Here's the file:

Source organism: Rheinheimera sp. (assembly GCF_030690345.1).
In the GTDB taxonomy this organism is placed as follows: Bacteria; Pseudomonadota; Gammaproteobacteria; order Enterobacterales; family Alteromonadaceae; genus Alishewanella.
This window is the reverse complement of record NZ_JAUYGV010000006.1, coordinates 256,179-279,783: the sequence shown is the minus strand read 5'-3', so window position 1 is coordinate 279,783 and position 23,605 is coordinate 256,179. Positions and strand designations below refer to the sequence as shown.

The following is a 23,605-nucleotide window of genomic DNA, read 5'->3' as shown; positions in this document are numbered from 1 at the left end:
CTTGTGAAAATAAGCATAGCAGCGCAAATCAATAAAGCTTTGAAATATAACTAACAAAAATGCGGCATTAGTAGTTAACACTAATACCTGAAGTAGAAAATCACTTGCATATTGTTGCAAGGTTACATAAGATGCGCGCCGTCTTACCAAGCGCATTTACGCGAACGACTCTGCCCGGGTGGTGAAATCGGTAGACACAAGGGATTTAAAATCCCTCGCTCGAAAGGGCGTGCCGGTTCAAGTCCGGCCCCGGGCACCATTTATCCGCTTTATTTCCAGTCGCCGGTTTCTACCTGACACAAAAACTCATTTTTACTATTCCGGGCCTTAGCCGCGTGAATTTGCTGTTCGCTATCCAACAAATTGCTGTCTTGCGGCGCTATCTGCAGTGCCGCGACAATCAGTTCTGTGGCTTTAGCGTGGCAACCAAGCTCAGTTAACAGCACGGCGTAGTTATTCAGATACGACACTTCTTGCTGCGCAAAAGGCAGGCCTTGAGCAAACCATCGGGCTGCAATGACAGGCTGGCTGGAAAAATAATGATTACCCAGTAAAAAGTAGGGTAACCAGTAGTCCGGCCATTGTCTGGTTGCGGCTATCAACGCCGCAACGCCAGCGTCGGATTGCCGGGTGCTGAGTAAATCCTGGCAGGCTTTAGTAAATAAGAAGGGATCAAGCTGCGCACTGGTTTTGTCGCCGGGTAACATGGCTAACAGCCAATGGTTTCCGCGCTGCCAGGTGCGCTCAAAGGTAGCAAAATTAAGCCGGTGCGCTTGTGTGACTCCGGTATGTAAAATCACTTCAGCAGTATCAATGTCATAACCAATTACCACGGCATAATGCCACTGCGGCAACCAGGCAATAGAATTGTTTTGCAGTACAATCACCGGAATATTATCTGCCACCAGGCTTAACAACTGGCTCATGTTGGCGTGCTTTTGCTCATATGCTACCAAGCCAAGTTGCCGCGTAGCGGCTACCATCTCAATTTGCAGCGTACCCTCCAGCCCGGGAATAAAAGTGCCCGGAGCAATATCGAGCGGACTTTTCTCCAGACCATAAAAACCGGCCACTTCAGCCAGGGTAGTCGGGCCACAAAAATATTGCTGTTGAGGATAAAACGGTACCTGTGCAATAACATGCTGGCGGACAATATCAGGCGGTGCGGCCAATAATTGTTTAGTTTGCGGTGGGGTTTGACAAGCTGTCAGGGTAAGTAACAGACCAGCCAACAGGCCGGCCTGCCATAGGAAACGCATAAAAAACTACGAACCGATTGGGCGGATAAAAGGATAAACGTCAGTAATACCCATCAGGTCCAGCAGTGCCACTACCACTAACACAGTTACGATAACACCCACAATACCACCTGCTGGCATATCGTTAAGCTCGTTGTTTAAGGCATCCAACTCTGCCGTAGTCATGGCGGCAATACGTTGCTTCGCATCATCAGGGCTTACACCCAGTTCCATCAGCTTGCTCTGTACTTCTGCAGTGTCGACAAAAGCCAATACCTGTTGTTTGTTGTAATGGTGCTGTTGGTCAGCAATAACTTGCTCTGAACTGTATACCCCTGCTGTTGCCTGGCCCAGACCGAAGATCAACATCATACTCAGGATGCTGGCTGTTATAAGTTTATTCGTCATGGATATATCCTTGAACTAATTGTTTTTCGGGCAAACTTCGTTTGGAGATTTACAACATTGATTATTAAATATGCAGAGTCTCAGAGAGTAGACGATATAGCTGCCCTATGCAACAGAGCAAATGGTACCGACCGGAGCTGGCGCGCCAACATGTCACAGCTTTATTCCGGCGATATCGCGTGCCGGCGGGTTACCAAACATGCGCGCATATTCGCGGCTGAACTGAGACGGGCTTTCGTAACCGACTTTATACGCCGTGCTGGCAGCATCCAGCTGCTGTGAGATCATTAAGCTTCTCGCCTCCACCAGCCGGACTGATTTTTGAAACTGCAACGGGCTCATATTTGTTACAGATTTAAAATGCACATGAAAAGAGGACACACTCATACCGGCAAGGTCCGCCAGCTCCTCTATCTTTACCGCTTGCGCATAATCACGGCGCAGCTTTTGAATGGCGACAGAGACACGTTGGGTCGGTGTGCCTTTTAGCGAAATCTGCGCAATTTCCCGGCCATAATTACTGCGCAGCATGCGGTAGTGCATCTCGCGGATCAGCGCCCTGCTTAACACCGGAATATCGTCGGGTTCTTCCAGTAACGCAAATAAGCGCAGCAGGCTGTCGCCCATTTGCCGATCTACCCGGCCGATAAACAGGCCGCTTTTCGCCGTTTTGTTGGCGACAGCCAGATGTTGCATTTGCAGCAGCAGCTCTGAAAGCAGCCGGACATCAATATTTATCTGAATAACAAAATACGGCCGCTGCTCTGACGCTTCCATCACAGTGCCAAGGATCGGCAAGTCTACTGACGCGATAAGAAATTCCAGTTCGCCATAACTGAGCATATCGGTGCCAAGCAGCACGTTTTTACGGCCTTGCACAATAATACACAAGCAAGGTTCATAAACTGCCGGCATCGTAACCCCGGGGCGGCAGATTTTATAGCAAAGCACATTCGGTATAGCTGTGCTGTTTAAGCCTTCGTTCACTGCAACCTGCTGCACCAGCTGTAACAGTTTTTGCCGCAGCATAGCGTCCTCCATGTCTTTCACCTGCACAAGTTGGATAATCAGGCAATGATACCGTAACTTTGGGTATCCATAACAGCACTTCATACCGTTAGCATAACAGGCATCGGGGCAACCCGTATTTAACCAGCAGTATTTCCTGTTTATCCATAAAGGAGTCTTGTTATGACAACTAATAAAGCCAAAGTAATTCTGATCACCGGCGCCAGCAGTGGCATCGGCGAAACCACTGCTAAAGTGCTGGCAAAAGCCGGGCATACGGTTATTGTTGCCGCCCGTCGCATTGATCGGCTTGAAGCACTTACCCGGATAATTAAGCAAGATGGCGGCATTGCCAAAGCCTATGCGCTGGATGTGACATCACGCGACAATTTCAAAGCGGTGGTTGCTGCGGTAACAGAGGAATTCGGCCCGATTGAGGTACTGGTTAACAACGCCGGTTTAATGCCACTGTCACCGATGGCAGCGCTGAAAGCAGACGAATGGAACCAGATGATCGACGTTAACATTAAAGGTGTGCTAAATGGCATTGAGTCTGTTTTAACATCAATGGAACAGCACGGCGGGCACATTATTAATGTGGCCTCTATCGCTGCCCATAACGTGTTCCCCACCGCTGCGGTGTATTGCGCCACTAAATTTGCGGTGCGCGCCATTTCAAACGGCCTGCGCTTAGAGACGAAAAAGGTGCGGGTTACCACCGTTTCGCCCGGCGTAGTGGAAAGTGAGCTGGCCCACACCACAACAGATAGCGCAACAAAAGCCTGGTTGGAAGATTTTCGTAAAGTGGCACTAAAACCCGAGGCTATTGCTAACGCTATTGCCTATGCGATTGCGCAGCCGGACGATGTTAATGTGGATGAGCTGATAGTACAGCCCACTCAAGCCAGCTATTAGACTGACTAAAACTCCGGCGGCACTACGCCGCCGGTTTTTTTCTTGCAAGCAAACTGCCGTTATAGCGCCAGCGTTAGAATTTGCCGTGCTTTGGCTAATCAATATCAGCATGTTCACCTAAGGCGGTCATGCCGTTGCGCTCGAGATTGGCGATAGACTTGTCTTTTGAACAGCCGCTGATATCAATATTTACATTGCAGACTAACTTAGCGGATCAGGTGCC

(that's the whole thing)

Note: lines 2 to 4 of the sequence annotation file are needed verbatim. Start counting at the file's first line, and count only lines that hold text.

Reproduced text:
In the GTDB taxonomy this organism is placed as follows: Bacteria; Pseudomonadota; Gammaproteobacteria; order Enterobacterales; family Alteromonadaceae; genus Alishewanella.
This window is the reverse complement of record NZ_JAUYGV010000006.1, coordinates 256,179-279,783: the sequence shown is the minus strand read 5'-3', so window position 1 is coordinate 279,783 and position 23,605 is coordinate 256,179. Positions and strand designations below refer to the sequence as shown.

The following is a 23,605-nucleotide window of genomic DNA, read 5'->3' as shown; positions in this document are numbered from 1 at the left end: